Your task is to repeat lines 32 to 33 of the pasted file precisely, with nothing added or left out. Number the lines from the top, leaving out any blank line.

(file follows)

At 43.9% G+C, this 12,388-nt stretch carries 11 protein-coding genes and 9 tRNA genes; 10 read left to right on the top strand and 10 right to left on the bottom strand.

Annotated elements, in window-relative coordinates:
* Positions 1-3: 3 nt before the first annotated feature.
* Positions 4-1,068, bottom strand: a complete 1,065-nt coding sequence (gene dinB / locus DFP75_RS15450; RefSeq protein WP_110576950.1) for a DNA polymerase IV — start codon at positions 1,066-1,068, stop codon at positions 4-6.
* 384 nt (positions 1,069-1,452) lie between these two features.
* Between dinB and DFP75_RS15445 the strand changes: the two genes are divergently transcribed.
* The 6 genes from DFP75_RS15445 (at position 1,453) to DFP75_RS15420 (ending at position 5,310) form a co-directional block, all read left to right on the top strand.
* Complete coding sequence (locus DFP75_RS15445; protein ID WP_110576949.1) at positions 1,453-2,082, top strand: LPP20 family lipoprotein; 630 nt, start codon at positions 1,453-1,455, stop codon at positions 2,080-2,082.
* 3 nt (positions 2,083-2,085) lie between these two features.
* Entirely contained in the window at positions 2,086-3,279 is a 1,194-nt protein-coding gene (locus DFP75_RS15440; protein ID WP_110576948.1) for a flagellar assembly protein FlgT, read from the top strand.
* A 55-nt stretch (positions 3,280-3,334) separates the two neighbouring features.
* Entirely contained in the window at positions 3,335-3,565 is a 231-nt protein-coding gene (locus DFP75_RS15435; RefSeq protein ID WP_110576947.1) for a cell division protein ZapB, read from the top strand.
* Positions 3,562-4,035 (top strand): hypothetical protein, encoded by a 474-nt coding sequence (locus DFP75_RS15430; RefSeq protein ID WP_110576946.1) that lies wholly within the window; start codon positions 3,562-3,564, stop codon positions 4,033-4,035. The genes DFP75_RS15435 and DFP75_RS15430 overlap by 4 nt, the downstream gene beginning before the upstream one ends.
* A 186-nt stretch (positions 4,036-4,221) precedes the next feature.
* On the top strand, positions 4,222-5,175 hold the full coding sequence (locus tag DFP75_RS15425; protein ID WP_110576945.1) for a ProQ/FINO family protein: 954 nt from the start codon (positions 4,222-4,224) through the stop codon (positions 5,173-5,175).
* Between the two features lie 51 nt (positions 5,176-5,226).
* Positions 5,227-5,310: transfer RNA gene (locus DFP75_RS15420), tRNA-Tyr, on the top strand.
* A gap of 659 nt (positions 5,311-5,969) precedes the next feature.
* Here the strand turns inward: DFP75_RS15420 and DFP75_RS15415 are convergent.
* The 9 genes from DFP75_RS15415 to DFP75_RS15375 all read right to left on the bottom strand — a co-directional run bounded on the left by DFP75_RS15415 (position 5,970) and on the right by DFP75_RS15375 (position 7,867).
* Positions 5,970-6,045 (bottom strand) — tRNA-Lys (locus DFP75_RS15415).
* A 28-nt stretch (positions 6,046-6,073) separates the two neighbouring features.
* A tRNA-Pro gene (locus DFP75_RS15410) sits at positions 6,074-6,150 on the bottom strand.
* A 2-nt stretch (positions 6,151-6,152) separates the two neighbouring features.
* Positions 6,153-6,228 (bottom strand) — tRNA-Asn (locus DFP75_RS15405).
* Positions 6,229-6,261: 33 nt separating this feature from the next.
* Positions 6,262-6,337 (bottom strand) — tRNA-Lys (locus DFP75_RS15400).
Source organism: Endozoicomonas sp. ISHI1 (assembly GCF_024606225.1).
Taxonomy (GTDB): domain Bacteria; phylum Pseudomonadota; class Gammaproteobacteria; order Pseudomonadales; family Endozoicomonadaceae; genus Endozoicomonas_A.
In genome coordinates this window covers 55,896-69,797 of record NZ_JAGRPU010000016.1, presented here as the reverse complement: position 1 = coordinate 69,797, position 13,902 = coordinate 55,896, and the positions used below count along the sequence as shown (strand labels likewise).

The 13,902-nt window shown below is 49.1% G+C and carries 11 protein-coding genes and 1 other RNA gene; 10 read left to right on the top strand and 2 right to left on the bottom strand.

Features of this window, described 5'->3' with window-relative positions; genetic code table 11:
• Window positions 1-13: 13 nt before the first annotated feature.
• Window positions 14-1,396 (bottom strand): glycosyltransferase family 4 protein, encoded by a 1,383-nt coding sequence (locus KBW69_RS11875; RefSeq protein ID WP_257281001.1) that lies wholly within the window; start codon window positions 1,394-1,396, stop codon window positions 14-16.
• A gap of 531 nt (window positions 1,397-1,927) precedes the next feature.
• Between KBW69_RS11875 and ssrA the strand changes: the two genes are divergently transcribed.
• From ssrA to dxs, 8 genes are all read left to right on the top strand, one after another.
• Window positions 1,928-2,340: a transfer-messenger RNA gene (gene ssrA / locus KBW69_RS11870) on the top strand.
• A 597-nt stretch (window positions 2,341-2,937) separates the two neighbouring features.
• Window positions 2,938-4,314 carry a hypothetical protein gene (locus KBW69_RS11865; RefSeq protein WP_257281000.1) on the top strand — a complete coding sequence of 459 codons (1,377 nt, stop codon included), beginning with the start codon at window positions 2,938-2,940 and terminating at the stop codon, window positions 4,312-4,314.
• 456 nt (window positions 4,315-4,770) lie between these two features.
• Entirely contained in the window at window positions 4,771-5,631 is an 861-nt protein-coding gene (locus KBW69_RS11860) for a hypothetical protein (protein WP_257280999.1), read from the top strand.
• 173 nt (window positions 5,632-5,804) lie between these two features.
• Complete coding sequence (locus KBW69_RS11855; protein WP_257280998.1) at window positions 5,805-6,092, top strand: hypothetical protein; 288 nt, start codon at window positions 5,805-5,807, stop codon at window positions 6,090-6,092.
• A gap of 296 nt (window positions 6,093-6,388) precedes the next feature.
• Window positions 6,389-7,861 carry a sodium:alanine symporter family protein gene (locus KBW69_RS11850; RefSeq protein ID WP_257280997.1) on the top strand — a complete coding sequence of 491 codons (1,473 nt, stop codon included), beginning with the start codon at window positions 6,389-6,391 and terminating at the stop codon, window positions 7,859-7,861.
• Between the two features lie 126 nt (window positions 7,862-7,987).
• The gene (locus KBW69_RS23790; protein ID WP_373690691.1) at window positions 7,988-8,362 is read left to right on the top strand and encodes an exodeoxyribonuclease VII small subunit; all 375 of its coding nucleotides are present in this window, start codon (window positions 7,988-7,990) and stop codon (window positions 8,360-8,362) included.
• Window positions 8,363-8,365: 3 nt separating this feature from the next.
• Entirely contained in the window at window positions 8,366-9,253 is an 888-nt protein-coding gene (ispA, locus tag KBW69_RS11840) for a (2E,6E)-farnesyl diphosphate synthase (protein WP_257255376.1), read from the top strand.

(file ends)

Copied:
Features of this window, described 5'->3' with window-relative positions; genetic code table 11:
• Window positions 1-13: 13 nt before the first annotated feature.